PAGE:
Nevertheless floor supervisors keep a watchful eye and are available to address any problems that could delay the next stage of completion.
Making a Meal of the Numbers
The facility statistics supplied by STATS paint a picture of the magnitude of this delicate operation.
SATS Inflight Catering Centre 1: 64,000 square meters (nearly 690,000 squqre feet)
SATS Inflight Catering Centre 2: 40,000 square meters (over 430,000 square feet)
Meal Preparation Capacity
SATS Inflight Catering Center 1: 60,000 meals
SATS Inflight Catering Center 2: 35,000 meals
Combined: 2,100 workers including two executive chefs, and 21 executive sous chefs.
Number of Kitchens
Combined: 19 separate kitchens including cold, pastry, Oriental, Dim Sum, Indian, Japanese, Muslim, Premium, Thai, and Western
SATS has plenty of pressure to contend with–outside the SAC room. While it’s a well-functioning and organized facility it competes with airline catering behemoths like Lufthansa’s LSG Sky Chefs division, and Gategroup’s Gategourmet. SATS has a home advantage in Singapore, but for flights originating in other countries–many of the company’s largest customer’s flights do–it must coordinate with competitors’ facilities to ensure food quality is consistent, both the outbound and inbound. This requires facility audits by SATS’s Executive Chefs and quality control teams. It also means sharing recipe secrets with competitors–something a proud cook in any other sector would go to lengths to avoid. Global catering requires a different mindset and demands that SATS maintains these high production standards to stay in business.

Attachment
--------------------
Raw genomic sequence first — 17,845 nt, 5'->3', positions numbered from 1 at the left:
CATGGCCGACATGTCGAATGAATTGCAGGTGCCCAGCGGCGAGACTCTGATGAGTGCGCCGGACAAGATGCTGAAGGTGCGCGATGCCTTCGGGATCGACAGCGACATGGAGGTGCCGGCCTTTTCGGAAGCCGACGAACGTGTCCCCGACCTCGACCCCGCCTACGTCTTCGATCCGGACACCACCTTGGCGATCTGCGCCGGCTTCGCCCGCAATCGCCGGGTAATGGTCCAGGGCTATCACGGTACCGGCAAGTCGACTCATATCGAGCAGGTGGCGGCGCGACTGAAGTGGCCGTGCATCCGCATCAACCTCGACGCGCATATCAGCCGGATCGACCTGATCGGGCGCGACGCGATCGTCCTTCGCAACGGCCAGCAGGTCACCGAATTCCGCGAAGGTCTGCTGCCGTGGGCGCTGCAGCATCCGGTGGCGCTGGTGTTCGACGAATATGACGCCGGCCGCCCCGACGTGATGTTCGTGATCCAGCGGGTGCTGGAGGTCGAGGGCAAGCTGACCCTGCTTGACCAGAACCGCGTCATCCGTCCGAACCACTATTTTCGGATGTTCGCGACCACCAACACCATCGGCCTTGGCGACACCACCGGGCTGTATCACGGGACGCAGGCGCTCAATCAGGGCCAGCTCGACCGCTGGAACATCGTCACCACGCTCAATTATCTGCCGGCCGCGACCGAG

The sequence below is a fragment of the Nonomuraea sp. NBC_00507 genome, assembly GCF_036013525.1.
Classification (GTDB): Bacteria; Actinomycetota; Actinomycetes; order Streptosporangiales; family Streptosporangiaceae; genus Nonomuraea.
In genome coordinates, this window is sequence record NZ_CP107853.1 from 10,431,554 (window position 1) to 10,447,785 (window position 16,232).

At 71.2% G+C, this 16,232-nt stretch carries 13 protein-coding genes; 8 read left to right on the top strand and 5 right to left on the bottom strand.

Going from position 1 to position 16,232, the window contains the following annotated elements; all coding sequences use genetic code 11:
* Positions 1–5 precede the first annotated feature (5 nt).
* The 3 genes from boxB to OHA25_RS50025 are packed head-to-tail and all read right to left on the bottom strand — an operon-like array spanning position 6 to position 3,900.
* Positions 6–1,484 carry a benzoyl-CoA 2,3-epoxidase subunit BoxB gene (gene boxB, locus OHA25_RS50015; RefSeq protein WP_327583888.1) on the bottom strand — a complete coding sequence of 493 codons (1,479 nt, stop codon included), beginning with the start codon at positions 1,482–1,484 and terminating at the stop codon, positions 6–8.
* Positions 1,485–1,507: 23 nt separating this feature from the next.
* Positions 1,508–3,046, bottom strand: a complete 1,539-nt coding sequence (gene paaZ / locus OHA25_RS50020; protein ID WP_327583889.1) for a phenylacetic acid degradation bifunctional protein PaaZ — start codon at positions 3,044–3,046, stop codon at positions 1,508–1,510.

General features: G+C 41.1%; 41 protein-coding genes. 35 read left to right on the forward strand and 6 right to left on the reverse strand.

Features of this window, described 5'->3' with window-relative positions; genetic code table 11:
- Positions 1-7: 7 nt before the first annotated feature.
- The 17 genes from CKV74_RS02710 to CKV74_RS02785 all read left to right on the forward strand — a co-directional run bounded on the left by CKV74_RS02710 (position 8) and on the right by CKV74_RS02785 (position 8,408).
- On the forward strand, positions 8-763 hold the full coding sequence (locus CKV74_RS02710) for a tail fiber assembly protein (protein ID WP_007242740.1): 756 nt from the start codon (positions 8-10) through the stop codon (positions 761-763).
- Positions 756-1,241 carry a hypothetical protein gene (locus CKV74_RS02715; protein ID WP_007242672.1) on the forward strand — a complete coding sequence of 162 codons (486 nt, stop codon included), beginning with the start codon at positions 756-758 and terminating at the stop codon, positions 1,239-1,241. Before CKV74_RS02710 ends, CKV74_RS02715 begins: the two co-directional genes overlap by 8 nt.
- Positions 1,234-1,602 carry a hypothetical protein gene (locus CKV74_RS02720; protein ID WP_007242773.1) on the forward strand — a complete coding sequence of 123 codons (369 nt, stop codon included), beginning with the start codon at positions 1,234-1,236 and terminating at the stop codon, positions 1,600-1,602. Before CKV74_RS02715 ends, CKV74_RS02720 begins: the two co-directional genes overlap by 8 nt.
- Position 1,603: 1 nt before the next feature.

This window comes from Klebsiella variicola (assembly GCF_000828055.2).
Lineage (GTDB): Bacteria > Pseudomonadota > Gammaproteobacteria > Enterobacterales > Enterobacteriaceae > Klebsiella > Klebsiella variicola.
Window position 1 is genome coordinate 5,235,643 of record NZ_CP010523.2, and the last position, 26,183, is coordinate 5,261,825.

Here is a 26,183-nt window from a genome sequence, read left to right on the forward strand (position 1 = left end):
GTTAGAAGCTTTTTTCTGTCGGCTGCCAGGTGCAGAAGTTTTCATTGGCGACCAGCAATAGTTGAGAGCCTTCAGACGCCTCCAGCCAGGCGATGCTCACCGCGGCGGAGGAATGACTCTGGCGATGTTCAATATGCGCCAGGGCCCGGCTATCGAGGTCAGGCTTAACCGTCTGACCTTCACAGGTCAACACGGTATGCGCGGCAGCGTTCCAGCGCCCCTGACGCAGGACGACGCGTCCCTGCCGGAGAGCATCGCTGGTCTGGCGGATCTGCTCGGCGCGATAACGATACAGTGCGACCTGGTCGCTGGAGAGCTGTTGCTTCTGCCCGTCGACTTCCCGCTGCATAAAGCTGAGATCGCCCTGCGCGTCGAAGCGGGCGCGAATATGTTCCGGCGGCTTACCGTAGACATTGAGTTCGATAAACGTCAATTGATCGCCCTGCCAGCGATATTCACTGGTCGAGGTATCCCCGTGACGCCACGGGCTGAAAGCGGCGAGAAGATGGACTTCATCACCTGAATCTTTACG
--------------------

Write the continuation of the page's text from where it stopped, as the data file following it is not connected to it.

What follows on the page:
SATS faces another critical challenge in food preparation–getting the ingredients it needs for a varied menu. Home production of foodstuffs is not one of Singapore’s strengths. Because of the country’s limited size, there is little room to grow crops or for animal husbandry. Nearly all ingredients, therefore, are sourced overseas with orders for ingredients placed well in advance of demand, then shipped in bulk by suppliers. A delivery failure of a key ingredient can halt the works, so SATS’s purchasing team must multi-source while ensuring that the quality of ingredients remains unchanged. Where other airline-managed caterers might resort to COMAT (Company Material) cargo shipments to resolve logistical snafus, Singapore Airlines is divested from SATS. This means any air shipments of last-minute requirements must be shipped to SATS as paid airfreight. It’s a significant added cost which SATS buyers work hard to avoid.
Even so, SATS, is a profitable business. By capitalizing on its logistical and operational strengths, and diversifying its services, the business is growign. Besides airline meals, SATS provides supplemental in-flight service items and gate services.
In addition to its Singapore headquarters, SATS maintains satellite facilities in 42 airports in 11 countries in Asia and the Middle East. SATS has also capitalized on the popularity of its catering services outside of aviation to make headway beyond Singapore recently introducing general catering services in Australia.
Its two divisions: SATS Food Solutions and SATS Gateway services had combined revenues of S$1.79 billion ($1.33 billion) and profits of S$180.4 million ($130 million) during the most recent 2013/14 financial year.
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Photo credit: To manage demand for nearly 100,000 airline meals a day, the two SATS catering centers employ the same standardized manufacturing processes and inventory control systems as are used by the aircraft manufacturers which make the planes on which SATS meals are served. SATS